Lipizzaners Operation Cowboy: Part Two
In last month’s NWC, I wrote about how the Lipizzan horses of the Spanish Riding School were rescued from the Nazi captors by U.S. General George Patton’s Third Army’s 2nd Cavalry unit. This month’s article will cover a broader aspect of the history of the Lipizzan horses, particularly with regard to how they were impacted by the various wars in Europe during the past 500 years.
In 1572 the first Spanish Riding Hall was built, during the Austrian Empire, and is the oldest of its kind in the world. The Spanish Riding School, though located in Vienna, Austria, takes its name from the original Spanish heritage of its horses. In 1729 Charles VI commissioned the building of the Winter Riding School in Vienna and in 1735; the building was completed that remains the home of the Spanish Riding School today. The highly trained Lipizzan stallions’ public performances demonstrate classical dressage movements and training.
The Lipizzans endured several wartime relocations throughout their history, each of which saved the breed from extinction. The first was in March 1797 during the War of the First Coalition, when the horses were evacuated from Lipica. During the journey, 16 mares gave birth to foals. In November 1797, the horses returned to Lipica, but the stables were in ruins. They were rebuilt, but in 1805, the horses were evacuated again when Napoleon invaded Austria. They did not return until April 1, 1807. Following the Treaty of Schönbrunn in 1809, the horses were evacuated three more times during the unsettled period that followed, resulting in the loss of many horses and the destruction of the written studbooks that documented bloodlines of horses prior to 1700. The horses finally returned to Lipica for good in 1815, where they remained for the rest of the 19th century.
The first evacuation of the 20th century occurred in 1915 when the horses were evacuated from Lipica due to World War I and placed at Laxenburg and Kladrub. Following the war, the Austro-Hungarian Empire was broken up, with Lipica becoming part of Italy. Thus, the animals were divided between several different studs in the new postwar nations of Austria, Italy, Hungary, Czechoslovakia, Romania and Yugoslavia. The nation of Austria kept the stallions of the Spanish Riding School and some breeding stock. By 1920, the Austrian breeding stock was consolidated at Piber.
During World War II, the high command of Nazi Germany transferred most of Europe’s Lipizzan breeding stock to Hostau, Czechoslovakia. The breeding stock was taken from Piber in 1942, and additional mares and foals from other European nations arrived in 1943. The stallions of the Spanish Riding School were evacuated to St. Martins, Austria from Vienna in January 1945, when bombing raids neared the city and the head of the Spanish Riding School, Colonel Alois Podhajsky, feared the horses were in danger. By spring of 1945, the horses at Hostau were threatened by the advancing Soviet army, which might have slaughtered the animals for horse meat had it captured the facility.
The rescue of the Lipizzans by the United States Army, dramatized by the Disney movie Miracle of the White Stallions, occurred in two parts: The United States Third Army under the command of General George S. Patton, was near St. Martins in the spring of 1945 and learned that the Lipizzan stallions were in the area On May 7, 1945, Podhajsky put on an exhibition of the Spanish Riding School stallions for Patton and Undersecretary of War Robert P. Patterson, and at its conclusion requested that Patton take the horses under his protection.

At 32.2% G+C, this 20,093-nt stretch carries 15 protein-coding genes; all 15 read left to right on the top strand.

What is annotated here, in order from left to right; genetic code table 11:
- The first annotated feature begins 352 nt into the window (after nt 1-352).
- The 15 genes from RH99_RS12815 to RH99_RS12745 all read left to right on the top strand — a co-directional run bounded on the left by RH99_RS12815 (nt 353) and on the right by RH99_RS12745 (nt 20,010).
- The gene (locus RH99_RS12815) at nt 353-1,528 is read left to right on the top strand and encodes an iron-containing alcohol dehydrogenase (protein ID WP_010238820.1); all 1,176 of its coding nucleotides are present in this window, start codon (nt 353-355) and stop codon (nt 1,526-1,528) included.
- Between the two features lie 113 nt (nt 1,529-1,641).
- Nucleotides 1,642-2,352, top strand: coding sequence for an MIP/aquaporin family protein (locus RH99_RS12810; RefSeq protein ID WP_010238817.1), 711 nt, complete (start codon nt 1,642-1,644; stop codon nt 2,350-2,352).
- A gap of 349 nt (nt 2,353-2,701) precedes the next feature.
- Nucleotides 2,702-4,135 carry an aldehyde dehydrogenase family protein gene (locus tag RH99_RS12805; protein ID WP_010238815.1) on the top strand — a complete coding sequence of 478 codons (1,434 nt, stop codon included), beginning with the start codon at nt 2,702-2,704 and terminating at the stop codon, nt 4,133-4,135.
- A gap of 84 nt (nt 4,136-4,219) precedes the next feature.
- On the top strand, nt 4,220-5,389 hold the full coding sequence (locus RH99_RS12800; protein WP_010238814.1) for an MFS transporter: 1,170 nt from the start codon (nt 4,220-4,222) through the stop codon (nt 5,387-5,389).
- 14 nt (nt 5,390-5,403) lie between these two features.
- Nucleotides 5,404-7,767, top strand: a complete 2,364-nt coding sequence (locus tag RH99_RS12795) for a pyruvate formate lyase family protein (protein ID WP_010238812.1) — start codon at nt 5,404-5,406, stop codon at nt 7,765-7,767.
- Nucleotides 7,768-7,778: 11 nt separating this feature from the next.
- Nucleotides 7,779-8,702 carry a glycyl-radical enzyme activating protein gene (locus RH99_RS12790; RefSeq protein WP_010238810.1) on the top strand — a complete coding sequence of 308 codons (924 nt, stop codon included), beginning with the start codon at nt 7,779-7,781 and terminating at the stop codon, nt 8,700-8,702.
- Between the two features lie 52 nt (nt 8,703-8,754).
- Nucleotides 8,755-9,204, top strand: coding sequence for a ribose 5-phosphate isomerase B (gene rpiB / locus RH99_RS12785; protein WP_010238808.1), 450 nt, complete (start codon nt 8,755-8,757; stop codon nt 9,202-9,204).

Meanwhile, the Third Army’s United States Second Cavalry, a tank unit under the command of Colonel Charles Reed, had discovered the horses at Hostau, where there were also 400 Allied prisoners of war, and had occupied it on April 28, 1945. “Operation Cowboy”, as the rescue was known, resulted in the recovery of 1,200 horses, including 375 Lipizzans. Patton learned of the raid, and arranged for Podhajsky to fly to Hostau. On May 12, American soldiers began riding, trucking and herding the horses 35 miles across the border into Kotztinz, Germany. The Lipizzans were eventually settled in temporary quarters in Wimsbach, until the breeding stock returned to Piber in 1952, and the stallions returned to the Spanish Riding School in 1955. In 2005, the Spanish Riding School celebrated the 60th anniversary of Patton’s rescue by touring the United States.
Alois Podhajsky will be remembered most for saving the Lipizzans, preserving their history following the war, as well as for his dedication to the advancement of Classical dressage, and his contributions to the Spanish Riding School.
Following his retirement, Podhajsky continued to teach classical horsemanship, and went on to author many books about the Lipizzans, and about the Equestrian Arts. Among them: The Spanish Riding School (1948), The White Stallions of Vienna (1963), My Dancing White Horses (1965), The Complete Training of Horse and Ride (1967), The Art of Dressage (1976), My Horses, My Teachers (1997). Most of these are still in print and are available at various book stores. Podhajsky died following a stroke in 1973, in Vienna, Austria
“We must live for the school. Offer our lives to it. Then, perhaps, little by little, the light will grow from the tiny candle we keep lit here, and the great art—of the haute école—will not be snuffed out.” -Alois Podhajsky
Sources: history.com, Wikipedia.com, Amazon.com